The midmarket has the most customers, but as Kevin alluded in the article, there's a problem: Dell will have trouble selling SMBs on some of this stuff, and Dell will be stuck with really low margins (if not losses) from many of its businesses. If Michael Dell has been waiting for the last year to break free from Wall Street, then perhaps he has a plan ready to go. Even with the PC market unraveling, the company has done a lot to redefine its portfolio, and I don't see why Michael Dell would invest so much of his own money if he didn't have an even more dramatic transformation envisioned. But Dell's recent quarterly reports also speak for themselves. Dell will have to convince some skeptics, as several of the comments in this thread demonstrate.
Laurianne
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Laurianne,
User Rank: Author
9/18/2013 | 1:54:59 PM
re: Dell Buyout: Good News For SMB Customers?
Dell wants to win midsize businesses on cloud related offerings and services of many kinds. Why the focus on services? Same reason as IBM and HP. That's where the profit margins are.
moarsauce123
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moarsauce123,
User Rank: Ninja
9/18/2013 | 11:38:26 AM
re: Dell Buyout: Good News For SMB Customers?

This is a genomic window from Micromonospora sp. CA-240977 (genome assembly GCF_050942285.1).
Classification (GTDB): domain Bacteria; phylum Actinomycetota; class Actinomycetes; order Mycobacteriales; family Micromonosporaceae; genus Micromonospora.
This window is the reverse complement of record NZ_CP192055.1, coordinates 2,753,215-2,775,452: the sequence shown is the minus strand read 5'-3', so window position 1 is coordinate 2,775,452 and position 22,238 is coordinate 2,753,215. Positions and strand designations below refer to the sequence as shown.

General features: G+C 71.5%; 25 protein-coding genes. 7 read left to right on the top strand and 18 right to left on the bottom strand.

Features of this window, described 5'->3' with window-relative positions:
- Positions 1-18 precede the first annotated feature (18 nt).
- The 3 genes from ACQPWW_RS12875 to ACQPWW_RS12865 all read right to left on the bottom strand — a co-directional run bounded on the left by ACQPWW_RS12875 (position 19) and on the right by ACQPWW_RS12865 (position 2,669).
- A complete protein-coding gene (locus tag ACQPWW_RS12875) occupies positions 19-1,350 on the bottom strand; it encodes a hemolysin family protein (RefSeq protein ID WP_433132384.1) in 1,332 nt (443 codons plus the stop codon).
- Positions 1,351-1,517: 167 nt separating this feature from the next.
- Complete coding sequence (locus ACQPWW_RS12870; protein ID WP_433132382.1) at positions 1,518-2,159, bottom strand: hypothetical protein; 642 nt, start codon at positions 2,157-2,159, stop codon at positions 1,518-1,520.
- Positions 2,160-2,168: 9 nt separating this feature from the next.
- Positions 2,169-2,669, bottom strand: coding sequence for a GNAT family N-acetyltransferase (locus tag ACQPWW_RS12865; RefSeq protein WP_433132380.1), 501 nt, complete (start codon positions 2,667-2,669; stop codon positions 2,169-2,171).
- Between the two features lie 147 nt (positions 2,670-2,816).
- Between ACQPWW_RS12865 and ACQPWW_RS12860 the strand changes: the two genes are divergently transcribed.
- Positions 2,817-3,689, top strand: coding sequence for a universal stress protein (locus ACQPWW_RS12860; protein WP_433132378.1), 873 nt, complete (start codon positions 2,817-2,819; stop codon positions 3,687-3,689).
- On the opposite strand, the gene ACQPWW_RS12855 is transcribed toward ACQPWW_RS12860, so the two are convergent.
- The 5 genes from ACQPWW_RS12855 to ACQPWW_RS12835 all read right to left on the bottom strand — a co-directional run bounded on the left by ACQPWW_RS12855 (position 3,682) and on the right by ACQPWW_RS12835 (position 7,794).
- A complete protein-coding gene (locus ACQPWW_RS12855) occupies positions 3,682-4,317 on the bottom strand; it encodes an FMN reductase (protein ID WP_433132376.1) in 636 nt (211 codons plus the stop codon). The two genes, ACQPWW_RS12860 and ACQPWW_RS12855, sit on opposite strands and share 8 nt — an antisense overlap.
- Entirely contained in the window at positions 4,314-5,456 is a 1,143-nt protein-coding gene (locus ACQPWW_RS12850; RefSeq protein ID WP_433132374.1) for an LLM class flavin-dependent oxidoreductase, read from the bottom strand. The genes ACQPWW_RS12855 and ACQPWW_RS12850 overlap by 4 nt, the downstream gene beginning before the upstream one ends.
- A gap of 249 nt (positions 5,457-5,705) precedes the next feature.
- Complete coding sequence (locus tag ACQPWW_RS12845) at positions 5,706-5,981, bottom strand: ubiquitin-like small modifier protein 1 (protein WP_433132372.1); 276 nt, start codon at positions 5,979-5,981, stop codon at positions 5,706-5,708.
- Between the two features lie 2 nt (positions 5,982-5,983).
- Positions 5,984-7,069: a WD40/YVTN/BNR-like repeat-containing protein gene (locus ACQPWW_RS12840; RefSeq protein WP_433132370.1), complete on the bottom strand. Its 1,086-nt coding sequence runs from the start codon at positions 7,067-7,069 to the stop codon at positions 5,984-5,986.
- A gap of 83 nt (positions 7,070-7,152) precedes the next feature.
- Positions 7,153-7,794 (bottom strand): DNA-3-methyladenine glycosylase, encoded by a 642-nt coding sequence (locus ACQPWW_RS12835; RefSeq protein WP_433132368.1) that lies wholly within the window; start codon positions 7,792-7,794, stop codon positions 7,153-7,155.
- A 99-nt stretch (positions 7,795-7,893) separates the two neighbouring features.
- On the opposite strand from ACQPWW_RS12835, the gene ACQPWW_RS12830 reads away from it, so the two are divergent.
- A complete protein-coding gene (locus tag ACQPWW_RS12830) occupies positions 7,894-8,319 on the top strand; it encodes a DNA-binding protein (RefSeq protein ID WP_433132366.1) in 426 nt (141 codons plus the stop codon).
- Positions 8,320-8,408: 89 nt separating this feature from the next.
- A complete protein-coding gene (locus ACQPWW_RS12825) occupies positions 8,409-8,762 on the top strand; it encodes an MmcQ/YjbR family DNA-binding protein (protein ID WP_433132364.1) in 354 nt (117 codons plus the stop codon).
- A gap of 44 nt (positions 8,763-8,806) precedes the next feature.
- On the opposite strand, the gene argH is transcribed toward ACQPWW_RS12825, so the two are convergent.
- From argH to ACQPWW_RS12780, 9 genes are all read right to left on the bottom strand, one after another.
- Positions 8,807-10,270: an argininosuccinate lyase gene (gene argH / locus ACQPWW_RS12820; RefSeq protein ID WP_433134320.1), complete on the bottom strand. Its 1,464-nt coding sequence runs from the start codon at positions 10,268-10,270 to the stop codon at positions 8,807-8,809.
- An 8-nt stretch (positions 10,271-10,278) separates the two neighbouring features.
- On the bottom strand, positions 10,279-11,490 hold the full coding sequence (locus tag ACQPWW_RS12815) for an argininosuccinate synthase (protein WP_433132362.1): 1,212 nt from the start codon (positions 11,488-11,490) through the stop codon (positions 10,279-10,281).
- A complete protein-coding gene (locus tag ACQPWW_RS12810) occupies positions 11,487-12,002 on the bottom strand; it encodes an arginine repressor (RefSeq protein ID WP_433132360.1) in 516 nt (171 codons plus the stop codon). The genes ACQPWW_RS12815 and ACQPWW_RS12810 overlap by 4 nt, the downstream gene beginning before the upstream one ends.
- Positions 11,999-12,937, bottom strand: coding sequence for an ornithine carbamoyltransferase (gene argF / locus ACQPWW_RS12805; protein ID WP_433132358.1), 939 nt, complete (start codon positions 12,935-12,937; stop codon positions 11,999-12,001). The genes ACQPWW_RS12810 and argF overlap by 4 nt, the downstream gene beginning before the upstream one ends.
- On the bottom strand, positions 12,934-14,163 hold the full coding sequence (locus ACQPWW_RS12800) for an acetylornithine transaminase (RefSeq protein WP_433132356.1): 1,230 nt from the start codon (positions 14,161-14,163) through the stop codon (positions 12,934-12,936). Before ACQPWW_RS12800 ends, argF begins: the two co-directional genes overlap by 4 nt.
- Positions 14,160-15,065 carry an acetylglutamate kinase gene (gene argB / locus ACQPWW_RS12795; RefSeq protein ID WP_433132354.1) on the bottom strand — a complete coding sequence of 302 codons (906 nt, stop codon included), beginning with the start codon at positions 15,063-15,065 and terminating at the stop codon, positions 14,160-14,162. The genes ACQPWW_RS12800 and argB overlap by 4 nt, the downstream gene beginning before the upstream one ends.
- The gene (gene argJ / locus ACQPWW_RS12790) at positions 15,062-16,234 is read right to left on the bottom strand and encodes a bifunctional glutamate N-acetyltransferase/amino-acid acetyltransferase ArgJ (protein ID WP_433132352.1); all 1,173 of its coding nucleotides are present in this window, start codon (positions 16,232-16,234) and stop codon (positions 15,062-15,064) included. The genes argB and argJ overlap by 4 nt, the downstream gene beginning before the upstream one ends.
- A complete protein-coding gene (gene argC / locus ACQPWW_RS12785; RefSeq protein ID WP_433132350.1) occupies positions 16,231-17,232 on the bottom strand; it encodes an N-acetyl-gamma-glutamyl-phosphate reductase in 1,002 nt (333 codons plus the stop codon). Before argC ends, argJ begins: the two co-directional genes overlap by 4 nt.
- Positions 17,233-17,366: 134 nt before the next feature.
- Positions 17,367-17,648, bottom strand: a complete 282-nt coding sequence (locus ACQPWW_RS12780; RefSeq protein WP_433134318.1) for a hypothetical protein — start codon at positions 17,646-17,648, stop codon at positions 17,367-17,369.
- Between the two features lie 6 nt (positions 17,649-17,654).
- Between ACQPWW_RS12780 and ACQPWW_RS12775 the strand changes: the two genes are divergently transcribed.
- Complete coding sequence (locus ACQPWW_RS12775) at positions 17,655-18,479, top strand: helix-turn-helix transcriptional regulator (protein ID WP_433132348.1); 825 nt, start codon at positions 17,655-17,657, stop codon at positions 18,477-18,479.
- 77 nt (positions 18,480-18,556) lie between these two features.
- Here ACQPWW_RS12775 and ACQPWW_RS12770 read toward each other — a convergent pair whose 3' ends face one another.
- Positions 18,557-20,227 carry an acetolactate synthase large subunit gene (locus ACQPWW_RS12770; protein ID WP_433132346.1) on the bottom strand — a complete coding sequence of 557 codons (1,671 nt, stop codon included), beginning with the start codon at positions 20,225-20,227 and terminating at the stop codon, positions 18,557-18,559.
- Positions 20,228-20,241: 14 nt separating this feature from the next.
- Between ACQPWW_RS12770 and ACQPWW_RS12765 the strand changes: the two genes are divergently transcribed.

I agree, Dell's biggest problems are their shoddy product and service quality. I work with Dells on a daily basis and they are constantly dropping like flies. A lot of my time is spent on exchanges, transferring user data, and a lot of paper work. I think everyone would be willing to spend a few bucks more per device to get better quality...if it wasn't that Dell is already ridiculously overpriced.
I can build better systems myself for half the price of what Dell asks for and the warranty is at times even better. But nobody gets fired for buying Dell.
DDURBIN1
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DDURBIN1,
User Rank: Ninja
9/17/2013 | 8:29:42 PM
re: Dell Buyout: Good News For SMB Customers?
So no more quarterly reports and poof all Dell's problems are fixed. I don't think so. Wall street reporting has nothing to do with business strategy and execution. Dell is no longer an innovator like Apple or Samsung. At one time you could count on Dell to be first on the market with the latest Intel technology, now Dell lags. Dell is no longer inexpensive like Asus or Acer. At one time you could count on Dell to deliver the latest technology at the lowest cost because of lower overhead costs via direct online sales verses retail distribution. In many cases Dell prices are now more than retail. Dell no longer provides products/solutions customizable by customers. Since moving manufacturing to China customizations are limited. Basically all the advantages once propelling Dell are now gone. Going private ain't go'na fix that.